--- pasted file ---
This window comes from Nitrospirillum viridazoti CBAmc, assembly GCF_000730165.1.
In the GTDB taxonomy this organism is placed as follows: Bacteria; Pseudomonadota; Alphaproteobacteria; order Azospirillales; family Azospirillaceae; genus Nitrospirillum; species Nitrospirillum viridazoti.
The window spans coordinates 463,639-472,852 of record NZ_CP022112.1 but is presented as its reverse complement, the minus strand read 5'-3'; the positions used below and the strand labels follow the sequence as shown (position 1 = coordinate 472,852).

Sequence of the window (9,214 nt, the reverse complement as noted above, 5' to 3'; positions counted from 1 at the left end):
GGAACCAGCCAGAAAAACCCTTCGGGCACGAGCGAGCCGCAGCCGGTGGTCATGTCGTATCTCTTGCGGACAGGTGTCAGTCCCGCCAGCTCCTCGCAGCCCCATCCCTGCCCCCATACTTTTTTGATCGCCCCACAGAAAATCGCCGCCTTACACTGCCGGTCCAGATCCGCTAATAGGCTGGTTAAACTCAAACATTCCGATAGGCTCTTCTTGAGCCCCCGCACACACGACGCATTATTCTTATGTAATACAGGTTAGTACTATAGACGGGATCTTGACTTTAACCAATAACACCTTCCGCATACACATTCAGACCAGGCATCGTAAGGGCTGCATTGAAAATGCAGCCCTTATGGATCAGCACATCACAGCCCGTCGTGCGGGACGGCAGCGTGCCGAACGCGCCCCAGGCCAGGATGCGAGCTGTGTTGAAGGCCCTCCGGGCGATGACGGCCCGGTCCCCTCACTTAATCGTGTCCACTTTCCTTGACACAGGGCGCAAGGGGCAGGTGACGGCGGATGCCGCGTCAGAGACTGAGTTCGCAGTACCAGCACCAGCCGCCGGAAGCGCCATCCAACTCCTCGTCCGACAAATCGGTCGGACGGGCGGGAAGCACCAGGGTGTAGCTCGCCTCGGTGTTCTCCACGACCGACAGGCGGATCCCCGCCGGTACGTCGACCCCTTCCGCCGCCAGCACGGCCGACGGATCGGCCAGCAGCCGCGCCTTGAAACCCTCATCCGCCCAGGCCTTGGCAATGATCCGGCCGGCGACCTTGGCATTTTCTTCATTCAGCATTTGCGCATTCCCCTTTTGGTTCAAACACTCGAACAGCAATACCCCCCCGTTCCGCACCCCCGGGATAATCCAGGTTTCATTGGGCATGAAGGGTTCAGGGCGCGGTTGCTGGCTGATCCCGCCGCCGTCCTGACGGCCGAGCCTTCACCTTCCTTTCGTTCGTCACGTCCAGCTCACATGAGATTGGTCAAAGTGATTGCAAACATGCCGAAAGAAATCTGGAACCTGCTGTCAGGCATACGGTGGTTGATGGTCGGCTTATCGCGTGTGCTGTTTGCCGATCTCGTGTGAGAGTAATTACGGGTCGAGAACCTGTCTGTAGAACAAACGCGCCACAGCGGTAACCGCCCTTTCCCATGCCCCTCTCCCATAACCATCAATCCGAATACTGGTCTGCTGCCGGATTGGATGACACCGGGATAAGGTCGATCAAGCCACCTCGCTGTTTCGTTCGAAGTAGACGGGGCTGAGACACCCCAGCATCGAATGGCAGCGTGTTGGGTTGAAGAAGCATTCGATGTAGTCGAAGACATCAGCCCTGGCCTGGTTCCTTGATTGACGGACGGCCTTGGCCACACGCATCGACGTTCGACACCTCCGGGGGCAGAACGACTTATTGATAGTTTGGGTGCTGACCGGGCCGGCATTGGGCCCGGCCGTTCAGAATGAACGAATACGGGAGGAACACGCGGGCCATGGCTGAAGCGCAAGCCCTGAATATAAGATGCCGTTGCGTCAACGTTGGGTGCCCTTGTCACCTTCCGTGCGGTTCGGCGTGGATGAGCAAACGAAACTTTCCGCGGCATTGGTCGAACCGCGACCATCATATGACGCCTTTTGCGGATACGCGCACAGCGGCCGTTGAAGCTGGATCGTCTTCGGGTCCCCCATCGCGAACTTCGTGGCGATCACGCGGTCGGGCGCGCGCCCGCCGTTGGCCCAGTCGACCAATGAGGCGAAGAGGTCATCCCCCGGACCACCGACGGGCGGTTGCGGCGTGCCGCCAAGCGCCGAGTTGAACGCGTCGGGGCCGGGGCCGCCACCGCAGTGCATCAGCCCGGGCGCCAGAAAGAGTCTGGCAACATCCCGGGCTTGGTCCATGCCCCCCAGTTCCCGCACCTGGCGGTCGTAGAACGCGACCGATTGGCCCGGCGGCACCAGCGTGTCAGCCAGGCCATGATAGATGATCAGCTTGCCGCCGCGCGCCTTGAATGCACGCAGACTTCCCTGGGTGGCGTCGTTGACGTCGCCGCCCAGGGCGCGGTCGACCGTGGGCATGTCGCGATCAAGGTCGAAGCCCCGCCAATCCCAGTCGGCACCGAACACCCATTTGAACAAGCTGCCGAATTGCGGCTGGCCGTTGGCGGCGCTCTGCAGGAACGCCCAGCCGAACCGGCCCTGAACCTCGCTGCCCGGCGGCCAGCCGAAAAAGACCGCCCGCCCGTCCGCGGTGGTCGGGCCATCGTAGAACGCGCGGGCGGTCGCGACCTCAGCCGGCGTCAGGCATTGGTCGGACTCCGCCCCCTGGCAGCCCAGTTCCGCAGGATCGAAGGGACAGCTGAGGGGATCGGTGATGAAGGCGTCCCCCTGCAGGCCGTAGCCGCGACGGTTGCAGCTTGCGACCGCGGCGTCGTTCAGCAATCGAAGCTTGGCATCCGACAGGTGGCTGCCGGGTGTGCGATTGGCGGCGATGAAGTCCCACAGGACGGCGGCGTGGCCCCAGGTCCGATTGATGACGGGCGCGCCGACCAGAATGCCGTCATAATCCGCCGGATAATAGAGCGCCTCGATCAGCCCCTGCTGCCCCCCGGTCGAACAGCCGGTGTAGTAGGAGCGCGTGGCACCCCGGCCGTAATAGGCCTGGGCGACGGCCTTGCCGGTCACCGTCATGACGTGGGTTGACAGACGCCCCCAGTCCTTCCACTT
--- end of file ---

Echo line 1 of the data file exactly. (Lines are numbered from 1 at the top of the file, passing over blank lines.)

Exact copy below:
This window comes from Nitrospirillum viridazoti CBAmc, assembly GCF_000730165.1.